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Food packaging design is big business, and is constantly moving forward to enhance customer usability, improve shelf velocity and appeal to a wider demographic. There are some amazing packaging and graphic designers out there and if you follow us on Twitter or Pinterest you’ll see Kite are all about championing the work of these artists. Packaging is perhaps not the most glamorous industry but packaging design and technology is what allows us to be as creative as possible.
With so many designs constantly coming out the only difficulty for designers is to make their product stand-out. But what makes packaging iconic? It could be the feel, how it opens, the colours and the shape, but most importantly it is something that is memorable, something that you could spot out of the corner of your eye in the supermarket and instantly know what it is.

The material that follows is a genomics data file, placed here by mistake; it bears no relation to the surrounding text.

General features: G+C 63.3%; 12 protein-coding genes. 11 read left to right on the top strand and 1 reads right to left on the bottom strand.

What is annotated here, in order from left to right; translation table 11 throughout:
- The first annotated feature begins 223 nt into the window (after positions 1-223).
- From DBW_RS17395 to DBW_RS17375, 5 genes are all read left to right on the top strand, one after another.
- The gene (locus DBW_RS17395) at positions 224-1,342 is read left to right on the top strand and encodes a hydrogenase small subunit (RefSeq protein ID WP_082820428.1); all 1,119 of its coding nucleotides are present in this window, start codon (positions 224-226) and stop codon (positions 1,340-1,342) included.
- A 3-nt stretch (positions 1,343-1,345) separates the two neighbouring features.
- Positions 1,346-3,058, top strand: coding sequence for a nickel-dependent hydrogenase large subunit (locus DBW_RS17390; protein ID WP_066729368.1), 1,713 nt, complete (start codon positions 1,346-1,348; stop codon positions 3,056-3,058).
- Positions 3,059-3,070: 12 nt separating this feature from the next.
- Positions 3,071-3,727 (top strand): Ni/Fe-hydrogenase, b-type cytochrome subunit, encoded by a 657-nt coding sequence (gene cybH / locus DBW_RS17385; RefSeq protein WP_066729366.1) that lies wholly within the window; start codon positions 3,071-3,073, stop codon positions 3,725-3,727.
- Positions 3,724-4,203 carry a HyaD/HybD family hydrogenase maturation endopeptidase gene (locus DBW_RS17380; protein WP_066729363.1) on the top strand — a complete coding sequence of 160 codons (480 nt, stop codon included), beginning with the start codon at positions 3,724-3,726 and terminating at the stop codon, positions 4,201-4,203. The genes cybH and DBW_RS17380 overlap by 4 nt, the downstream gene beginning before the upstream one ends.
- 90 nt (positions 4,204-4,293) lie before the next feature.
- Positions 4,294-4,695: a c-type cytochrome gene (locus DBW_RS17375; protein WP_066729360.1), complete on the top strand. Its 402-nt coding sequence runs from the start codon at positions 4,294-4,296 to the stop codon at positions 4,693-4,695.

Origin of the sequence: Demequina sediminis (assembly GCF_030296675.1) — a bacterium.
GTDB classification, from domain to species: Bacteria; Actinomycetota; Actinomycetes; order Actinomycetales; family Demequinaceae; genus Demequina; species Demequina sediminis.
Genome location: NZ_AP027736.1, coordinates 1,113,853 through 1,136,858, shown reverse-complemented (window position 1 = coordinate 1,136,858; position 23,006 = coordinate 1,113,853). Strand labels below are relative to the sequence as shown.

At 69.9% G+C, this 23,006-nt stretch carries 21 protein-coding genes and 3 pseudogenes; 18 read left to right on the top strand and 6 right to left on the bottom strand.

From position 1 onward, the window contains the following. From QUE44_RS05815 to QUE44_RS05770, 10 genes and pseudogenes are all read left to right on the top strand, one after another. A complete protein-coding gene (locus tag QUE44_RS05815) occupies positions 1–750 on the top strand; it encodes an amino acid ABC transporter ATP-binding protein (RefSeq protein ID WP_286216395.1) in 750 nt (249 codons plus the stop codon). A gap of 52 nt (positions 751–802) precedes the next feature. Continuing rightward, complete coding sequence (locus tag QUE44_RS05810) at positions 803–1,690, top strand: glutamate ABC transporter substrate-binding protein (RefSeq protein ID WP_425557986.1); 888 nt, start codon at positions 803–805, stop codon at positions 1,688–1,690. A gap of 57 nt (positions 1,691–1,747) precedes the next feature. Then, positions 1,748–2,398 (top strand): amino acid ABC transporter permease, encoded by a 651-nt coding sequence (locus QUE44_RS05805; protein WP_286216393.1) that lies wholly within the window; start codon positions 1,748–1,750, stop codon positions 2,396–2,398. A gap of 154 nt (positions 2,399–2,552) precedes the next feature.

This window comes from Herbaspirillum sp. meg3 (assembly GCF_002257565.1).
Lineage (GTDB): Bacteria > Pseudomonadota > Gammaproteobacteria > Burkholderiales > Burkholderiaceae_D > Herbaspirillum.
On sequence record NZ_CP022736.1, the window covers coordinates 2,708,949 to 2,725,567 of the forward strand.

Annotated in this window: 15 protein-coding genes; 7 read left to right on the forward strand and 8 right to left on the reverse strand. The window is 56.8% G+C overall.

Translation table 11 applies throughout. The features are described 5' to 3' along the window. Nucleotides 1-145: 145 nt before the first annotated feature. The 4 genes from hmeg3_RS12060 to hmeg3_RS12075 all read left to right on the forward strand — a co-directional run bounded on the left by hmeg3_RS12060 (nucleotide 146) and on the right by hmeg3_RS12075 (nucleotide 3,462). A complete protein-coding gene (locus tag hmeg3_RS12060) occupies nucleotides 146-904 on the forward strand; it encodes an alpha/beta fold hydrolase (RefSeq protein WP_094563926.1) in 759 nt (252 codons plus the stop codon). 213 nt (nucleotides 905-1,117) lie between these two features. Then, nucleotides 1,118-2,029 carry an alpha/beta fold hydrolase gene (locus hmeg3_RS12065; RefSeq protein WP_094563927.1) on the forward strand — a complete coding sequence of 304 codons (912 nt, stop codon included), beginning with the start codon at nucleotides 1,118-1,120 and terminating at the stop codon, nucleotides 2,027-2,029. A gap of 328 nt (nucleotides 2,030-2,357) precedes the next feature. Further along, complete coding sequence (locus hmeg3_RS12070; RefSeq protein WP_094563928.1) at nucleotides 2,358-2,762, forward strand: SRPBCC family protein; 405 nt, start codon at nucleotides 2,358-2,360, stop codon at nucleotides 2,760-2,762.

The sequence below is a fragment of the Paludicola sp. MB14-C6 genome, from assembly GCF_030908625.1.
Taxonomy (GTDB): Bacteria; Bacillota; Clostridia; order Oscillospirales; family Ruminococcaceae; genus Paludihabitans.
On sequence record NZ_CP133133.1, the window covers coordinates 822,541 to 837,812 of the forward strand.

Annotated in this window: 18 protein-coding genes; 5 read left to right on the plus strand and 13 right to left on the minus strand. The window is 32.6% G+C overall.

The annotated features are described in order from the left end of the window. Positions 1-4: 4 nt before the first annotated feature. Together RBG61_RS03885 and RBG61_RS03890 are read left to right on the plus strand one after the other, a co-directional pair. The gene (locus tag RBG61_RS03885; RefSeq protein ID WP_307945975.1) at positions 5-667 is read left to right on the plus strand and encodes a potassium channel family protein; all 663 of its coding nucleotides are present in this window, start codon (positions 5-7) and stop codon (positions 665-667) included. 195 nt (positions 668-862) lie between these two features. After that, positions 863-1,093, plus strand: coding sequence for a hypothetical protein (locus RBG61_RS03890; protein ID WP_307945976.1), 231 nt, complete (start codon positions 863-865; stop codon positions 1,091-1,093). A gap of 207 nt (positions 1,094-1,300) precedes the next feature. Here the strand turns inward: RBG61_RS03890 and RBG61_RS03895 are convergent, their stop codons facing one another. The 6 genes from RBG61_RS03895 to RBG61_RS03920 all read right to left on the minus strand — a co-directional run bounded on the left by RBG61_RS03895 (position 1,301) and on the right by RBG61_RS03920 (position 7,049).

In today’s post we’ll be looking at the classic food packaging designs that embody all of the above, the recognisable shapes and colours that mean you instinctively know the product. Take a look below at our packaging icons, and tell us what your biggest packaging icon is on Twitter – @kitepackaging
A favourite among kids and adults alike, Babybel’s are a well-known lunchbox treat, but what would it be without its red wax packaging? These bite-size treats are sold in netted bags and encased in thick red wax which peels off to reveal the cheese. Since its launch in 1977, Babybel has released several other flavours including cheddar and gouda with different coloured wax cases.
Babybel wax is made from a mix of paraffin wax and micro-crystalline, and has been designed so that there is no health risk if you accidentally eat the wax (mums take note!). Babybel also contains no Bisphenol A (BPA), a plastic compound which has been involved in some controversy regarding the use of it in food packaging – back in 2011 Babybel competitor Dairylea came under scrutiny for using it in its packaging.